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DTI Noob

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  • DTI Noob

    I use my mike (It's german made. It seems my great-grandfather was an old South Mend Lathe And No Mill machinist and My grandfather was more a woodworker but eclectic hobbies and precision woodworking led him to keep/buy a few tools. So I have an Indian vernier that is impossible to read and is made out of stamped steel, a German mike, a depth gauge mike, and a Starrett .001 1-inch DI. Then I have another pair of stamped steel calips and some rules.
    The thing is still one thousandth graduation, who knows what accuracy. I guess the only real differnce is that I can square my milling vise with it, and maybe do a bit more runout measuring. What exactly do you mean by swiviling the point/lever? Is the range of measurement much smaller than the range of movement? What exactly can you do on a DTI that you cant on a DI and is it really useful for someone with a very short budget>

  • #2
    you are correct the range of movement is usually much less. it also has a negative range as well. My Mitutoyo DTI has a range of -.004" to +.004" and has .0001" graduations. Thus I have 10 times the resolution of a standard DI , but less than 1/10 the range .


    take a look at the DTI on this page.
    http://littlemachineshop.com/product...ory=1310310429

    see how the lever (the part with the ball on the end) is parallel to the body? It doesn't always need to be parallel if you push on it you can make it perpendicular to the body (or any other angle you want).
    -Dan S.
    dans-hobbies.com

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    • #3
      My view is that a DTI is more rugged and (typically) much higher resolution with the added bene of having a finger to reach inside bores and such. For comparative measurements like tramming or dialing a 4 jaw, it just doesn't get any easier. Plus the "finger" can be oriented for easy viewing of the dial and/or easy "ramping" over broken surfaces (like t-slots). They also (usually) have nice dovetail mounts on the better DTIs (excludes LastWord which has proprietary mounts). That makes them easily adapted to many different mounting fixtures much easier than trying to find the right combo "snug" or the like...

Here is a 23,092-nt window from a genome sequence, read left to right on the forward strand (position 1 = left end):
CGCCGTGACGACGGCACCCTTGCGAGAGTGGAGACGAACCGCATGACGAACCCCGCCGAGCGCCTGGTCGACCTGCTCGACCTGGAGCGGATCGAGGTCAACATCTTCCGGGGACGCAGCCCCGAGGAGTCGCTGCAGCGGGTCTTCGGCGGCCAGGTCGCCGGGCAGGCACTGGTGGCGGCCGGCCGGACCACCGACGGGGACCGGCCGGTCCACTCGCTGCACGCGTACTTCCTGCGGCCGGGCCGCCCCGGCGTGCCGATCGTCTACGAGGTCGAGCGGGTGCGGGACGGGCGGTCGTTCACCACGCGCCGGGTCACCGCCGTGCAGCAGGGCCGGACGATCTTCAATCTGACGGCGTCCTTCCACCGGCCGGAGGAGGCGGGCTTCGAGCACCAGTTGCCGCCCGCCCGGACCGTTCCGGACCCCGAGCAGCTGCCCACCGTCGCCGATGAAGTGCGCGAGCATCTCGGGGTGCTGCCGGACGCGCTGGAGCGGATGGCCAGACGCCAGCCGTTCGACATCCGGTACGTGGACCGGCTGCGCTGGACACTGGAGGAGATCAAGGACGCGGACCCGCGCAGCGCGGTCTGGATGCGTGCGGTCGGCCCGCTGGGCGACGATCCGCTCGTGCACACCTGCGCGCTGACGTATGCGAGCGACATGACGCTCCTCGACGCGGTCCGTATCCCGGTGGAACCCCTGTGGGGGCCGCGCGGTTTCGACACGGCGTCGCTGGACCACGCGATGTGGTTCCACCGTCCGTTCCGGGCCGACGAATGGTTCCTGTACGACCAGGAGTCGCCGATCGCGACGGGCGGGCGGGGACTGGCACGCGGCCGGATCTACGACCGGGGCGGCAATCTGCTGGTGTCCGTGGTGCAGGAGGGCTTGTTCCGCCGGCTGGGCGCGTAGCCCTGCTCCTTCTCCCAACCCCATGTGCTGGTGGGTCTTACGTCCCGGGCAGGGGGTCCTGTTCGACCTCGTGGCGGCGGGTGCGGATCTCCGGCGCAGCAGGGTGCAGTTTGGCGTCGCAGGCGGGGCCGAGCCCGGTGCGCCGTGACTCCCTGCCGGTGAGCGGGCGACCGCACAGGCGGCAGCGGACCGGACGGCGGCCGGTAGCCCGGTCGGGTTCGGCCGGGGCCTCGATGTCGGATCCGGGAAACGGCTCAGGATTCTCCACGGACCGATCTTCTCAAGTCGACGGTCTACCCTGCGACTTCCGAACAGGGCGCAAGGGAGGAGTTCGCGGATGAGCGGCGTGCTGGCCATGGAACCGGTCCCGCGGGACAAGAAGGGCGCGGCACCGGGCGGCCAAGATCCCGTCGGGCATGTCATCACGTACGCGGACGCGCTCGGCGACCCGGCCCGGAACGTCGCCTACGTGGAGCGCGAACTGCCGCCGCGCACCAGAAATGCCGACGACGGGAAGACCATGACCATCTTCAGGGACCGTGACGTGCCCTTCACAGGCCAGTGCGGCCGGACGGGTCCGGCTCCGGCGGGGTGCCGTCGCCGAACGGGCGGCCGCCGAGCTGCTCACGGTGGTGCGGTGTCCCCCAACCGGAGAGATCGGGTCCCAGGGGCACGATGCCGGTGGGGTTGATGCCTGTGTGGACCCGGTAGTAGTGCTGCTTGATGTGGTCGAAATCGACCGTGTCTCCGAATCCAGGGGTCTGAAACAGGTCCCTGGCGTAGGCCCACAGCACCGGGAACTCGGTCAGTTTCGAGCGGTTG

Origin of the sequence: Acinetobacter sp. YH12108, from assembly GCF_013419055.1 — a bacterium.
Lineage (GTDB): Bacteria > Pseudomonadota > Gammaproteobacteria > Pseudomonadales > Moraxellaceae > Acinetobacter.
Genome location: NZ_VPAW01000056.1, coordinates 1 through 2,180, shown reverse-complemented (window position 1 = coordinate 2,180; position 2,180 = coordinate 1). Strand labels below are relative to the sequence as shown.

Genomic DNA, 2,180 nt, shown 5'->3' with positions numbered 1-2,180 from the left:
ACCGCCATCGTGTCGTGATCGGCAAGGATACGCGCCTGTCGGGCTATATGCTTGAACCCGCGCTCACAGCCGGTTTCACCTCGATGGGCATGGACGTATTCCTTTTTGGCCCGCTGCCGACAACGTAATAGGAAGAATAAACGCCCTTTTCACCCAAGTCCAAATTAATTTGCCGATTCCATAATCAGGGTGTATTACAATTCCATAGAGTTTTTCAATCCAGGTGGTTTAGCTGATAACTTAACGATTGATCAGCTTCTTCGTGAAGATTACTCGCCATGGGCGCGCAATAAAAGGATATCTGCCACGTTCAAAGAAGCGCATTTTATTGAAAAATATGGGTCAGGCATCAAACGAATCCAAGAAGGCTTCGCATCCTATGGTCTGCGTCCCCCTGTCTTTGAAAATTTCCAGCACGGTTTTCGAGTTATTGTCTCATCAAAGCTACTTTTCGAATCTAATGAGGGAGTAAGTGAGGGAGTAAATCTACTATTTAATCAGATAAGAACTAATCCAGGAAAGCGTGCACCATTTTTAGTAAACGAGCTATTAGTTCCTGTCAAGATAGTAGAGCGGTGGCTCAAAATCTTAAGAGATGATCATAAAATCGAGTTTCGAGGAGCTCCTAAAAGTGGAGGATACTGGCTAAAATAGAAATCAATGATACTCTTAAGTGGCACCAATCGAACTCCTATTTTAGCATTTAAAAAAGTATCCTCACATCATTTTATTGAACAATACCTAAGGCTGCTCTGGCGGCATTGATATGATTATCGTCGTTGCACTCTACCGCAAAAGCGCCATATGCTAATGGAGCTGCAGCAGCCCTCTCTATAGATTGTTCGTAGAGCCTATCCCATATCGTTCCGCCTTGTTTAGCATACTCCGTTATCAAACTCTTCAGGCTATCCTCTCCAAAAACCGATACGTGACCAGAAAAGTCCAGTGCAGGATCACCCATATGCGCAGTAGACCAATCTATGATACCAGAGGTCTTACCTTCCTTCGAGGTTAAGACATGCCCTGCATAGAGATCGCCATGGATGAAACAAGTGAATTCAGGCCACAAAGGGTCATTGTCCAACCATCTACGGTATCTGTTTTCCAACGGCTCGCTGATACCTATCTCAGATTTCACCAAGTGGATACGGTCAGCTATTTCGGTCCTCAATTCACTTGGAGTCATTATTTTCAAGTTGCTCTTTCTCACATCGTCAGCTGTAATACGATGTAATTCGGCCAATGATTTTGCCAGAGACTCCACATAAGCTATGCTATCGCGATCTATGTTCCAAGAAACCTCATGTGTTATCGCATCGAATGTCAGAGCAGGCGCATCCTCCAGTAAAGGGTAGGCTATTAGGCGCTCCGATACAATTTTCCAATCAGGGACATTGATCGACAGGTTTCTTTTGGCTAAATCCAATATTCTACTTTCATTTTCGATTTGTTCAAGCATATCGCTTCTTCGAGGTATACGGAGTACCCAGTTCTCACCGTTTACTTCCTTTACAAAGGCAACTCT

They are also much cheaper than comparable accuracy/resolution DIs. However, their primary accuracy boon is pretty much just comparative due to the "cosine error" caused by the arc of the "finger".

      However, a DI with the proper attachments can do most anything a DTI can, though with generally much less resolution. For instance, I have a Starrett plunger back DI with full set of attachments including a rocker/finger thingy for getting into a bore. But this is MUCH more cumbersome and fiddly than grabbing a DTI.

      I use a DTI far FAR more often than a DI. I reach for the DI only when I want accurate quantitative measurements. And that generally means on the surface plate, or maybe clamped to the bed of a lathe (before I got DRO). A DI will also have a much larger range, so if you need more than about 0.050 (up to a max of something like 0.100 depending on brand and resolution) range, you have to move to a DI.
      Russ
      Master Floor Sweeper

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      • #4
        OK. I am sure you still want a DI for rough centering and stuff but a DTI seems good. Worth the 50 bucks EBAY anyway.

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        • #5
          Originally posted by ikrase
          OK. I am sure you still want a DI for rough centering and stuff but a DTI seems good. Worth the 50 bucks EBAY anyway.

          Just make sure its a good brand, a DTI is one of the tools not to skimp on in my opinion.
          -Dan S.
          dans-hobbies.com

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